11/27/2017 | Chuck Leddy

Ben Pring is an author and widely-recognized expert on the future of work. He is co-director of the Center for the Future of Work, which researches how work is changing due to technologies like automation, artificial intelligence, and machine learning, as well as new ways of working such as the gig economy. Pring is also co-author of "What To Do When Machines Do Everything: How to Get Ahead in a World of AI, Algorithms, Bots and Big Data," a fascinating look at the future workplace. The NCMM recently caught up with Pring to discuss technology trends and how they’re changing the way middle market companies work today and tomorrow.

Many middle market companies are in the manufacturing sector. How are automation, AI and other technologies like 3D-printing transforming U.S. manufacturing?

Pring: Massively. These technologies could lead to a renaissance of manufacturing in the United States. Over the last 30, 40 years, U.S. manufacturers have pursued offshoring, sending jobs to cheaper locations abroad to reduce their labor costs. But with advances in smart technology and the growth of automation in the manufacturing sector, a lot of those jobs are now coming back to the United States. It’s onshoring. That said, the type of work coming back to the U.S. won't be the same as the work that left 30 years ago. 

There will be new U.S. jobs because machines, even though they’re getting smarter, can't do everything by themselves. They need maintenance, they need deployment, they need integration, they need a whole range of things done. If we manage these changes smartly, it's going to be very positive for the U.S. economy and U.S. job growth in the coming years.

What human skills will continue to be relevant in the future middle market workplace? 

Pring: You can think about these human skills in terms of the three C’s, which are coaching, caring, and connecting. New AI-based solutions blend technology and people, and are helping coach people to get better at what they’re doing. Look at the healthcare space. You put together sensors and wearable devices that track our health in order to make people healthier. People don't want technology for technology’s sake alone. That same coaching, with a blending of technology and people, can work to better manage the performance of middle market employees, for example.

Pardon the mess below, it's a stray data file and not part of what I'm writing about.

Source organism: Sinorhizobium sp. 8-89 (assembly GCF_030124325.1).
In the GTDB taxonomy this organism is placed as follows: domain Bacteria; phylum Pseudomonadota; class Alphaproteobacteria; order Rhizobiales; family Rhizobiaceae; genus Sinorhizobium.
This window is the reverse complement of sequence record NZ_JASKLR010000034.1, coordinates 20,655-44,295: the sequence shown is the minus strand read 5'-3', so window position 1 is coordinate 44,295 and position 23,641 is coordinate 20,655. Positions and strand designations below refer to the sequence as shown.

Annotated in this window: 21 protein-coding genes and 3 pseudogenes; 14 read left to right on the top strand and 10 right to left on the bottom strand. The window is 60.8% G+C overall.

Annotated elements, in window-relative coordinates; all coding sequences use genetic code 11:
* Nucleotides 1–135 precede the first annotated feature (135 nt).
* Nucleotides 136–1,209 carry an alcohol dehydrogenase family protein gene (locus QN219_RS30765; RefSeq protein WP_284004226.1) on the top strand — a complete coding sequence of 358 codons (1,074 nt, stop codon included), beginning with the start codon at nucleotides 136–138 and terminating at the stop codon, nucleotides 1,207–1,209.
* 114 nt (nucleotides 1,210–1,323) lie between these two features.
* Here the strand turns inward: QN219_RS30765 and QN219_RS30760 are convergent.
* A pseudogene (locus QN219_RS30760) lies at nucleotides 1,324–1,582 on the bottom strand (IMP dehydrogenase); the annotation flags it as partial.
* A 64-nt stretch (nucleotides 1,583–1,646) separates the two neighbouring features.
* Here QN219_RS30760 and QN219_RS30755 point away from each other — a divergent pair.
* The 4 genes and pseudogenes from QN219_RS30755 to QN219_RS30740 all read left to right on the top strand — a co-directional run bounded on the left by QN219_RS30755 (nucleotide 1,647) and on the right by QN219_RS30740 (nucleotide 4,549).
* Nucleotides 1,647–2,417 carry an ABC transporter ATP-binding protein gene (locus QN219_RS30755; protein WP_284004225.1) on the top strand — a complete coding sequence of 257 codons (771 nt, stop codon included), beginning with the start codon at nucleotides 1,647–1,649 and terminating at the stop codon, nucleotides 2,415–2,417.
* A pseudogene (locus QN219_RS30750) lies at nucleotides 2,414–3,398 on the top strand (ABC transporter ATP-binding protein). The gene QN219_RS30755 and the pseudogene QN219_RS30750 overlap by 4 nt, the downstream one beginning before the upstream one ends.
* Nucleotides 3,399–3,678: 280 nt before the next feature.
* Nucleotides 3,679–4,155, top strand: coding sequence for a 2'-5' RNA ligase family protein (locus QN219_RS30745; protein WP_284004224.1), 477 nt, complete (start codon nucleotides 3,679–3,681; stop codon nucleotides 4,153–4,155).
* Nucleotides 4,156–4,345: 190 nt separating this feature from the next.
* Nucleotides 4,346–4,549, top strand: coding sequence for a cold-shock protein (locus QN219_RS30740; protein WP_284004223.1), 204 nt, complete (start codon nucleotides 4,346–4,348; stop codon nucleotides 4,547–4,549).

Caring jobs in spaces like healthcare are another focus, and some of those are going to be very technology-centric, while others are going to be very light with technology. Then there’s connecting, the third C. There’s going to be lots of jobs in helping people and machines work together. We are going to be connecting the physical world, the world we live in, to the virtual world and managing that new kind of space. Also in terms of connecting, we’ll need to manage all our data ethically, because companies that do so will be winners and those that don’t will lose. 

What are the “systems of intelligence” you describe in your book, and how are they changing the way middle market companies work?

Pring: These systems are AI embedded into all sorts of software to take that software to the next level of performance. The software is built on next generation cloud infrastructure. It's based on big data infrastructure analytics. It's based on this next generation of machine alignment. But it also, and very importantly, involves people too, because these are very sophisticated decision support systems that need human input. They help businesses and people make better decisions. They don't tell you exactly what to do. Machines and systems are going to be tools that smart people and smart middle market companies use to do their work better.